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Chemical legislation – Nothing for weak nerves

Chemical legislation, in particular in the European Union, is one of the most complicated matters in the world. The reason why the regulatory and legislative framework is so complex is, because it requires not only a detailed understanding about legal matters, but also a scientific background to understand the complex matter of chemistry and material science.

Another reason for the huge complexity is, that the topic has grown historically and has been addressed on multiple levels of legislative bodies but also by scientific committess on international level.

In particular with the REACH regulation the burden of proof has been reversed. In the past some bureaucrats that did not have any clue about chemistry or toxicity were sitting in their overpaid chairs of “public service” to tell companies what they are not supposed to do and everything else was “legal” and permitted on the market. The liabilities for companies were explicitly limited to the “invested capital” and the law designed to protect big corporations from damage reimbursement claims.

While in a free society any damages resulting from chemical use could easily be brought to a court, the old way of government legislation prevented this  because it was explicitly “legal” to bring whatever stuff on the market, unless some clueless bureaucraft KNEW that it was harmful and made a law about it. But where should the guy even know it from, before the damages were pretty obvious already?

This is why the regulator replaced pest with cholera and simply reversed the burden of proof on the shoulders of the company. Now the company is fully liable for everything they bring on the market and the burden of proof lies fully with the entity that brings the products to the market. While the idea as such makes perfectly sense, the implementation has not been followed according to the principles of of potential damage reimbursments in private civilian law, the implementation was done in a way that companies simply have to submit huge amount of documents to regulatory bodies and nobody reads them. The regulatory bodies just focus on the fact that you paid their bill. (in REACH only 5% of the dossiers have a compliance check)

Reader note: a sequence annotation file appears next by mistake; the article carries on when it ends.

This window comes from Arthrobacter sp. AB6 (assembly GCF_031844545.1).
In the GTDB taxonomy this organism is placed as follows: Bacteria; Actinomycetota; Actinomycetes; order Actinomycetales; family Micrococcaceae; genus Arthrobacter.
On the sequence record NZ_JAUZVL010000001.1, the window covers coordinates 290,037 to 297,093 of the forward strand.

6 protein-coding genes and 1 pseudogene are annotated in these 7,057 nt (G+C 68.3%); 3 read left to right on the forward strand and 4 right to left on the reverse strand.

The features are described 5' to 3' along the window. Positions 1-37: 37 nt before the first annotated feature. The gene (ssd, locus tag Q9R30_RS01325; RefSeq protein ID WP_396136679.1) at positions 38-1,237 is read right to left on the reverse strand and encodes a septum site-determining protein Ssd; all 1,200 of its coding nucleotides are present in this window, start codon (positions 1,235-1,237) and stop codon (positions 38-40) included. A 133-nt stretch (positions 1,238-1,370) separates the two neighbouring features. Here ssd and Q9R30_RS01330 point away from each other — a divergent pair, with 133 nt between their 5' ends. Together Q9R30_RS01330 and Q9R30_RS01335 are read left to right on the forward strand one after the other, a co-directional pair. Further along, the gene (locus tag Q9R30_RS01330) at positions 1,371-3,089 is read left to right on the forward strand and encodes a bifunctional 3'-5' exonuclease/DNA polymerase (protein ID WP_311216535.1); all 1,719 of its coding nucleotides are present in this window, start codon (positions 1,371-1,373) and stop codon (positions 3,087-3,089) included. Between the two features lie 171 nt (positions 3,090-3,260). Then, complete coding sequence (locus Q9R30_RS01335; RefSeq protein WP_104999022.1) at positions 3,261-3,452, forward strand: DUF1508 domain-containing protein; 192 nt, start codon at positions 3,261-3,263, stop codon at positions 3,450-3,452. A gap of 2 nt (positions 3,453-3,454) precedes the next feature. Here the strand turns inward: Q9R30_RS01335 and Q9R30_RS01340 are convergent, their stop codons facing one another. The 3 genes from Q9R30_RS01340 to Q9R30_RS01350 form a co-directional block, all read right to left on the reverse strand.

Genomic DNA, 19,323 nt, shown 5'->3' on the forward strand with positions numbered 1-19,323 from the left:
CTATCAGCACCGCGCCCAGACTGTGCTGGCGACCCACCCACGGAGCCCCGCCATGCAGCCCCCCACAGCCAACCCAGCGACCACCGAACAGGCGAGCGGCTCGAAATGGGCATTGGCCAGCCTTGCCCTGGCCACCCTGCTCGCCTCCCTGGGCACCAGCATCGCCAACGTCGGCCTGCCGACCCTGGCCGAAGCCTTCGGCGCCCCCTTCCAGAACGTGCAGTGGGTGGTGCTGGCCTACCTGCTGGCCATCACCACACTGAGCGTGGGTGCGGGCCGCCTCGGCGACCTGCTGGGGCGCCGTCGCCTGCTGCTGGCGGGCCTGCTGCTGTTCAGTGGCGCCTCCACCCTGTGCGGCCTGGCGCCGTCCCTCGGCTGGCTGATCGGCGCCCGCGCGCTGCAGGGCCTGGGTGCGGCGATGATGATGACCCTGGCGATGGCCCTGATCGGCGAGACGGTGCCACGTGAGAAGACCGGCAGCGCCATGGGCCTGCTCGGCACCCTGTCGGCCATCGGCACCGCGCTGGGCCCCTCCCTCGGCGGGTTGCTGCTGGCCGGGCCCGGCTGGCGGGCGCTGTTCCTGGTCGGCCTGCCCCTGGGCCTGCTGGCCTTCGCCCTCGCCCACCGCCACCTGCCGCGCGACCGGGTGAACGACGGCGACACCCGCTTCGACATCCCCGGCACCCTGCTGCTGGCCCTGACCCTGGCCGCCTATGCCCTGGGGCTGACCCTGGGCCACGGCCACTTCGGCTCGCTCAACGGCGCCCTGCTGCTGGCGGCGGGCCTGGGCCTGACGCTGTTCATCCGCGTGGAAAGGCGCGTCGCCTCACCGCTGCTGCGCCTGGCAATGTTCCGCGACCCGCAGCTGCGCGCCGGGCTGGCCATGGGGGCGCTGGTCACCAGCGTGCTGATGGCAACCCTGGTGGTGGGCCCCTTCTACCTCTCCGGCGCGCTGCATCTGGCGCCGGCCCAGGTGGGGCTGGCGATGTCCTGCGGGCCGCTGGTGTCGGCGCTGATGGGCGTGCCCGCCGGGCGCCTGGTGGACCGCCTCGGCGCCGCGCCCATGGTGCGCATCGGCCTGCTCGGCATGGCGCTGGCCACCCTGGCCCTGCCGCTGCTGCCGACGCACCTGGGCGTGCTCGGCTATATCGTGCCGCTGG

Also the companies themselves now want to be 200% on the safe side and are now sending around all sort of “certificates” about their products. This usually helps to create a ton of paperwork but does NOT increase the safety of the products, since the common sense approach has been dismissed entirely.

Here is an overview of just a few relevant legislative frameworks that might be relevant for your compliance:

Bedarfsgegenstand gemäss LFBG (Deutschland)
Dodd-Frank Act (Konfliktmineralien) und CMRT
EU-Medizinprodukte-Verordnung 2017/745/EU (MDR)
PIC (Prior informed consent) Verordnung
Produktsicherheitsgesetz GPSGV
Proposition 65
Stockholmer Übereinkommen über persistente organische Schadstoffe (POP-Konvention)

I can help you to focus on what is really important, to help you to set up lean and efficient processes for the risk communication, get your dossiers up fast and compliant and also have best practices at hand how to handle the vast amoutn of incoming documents that your company has to process. 

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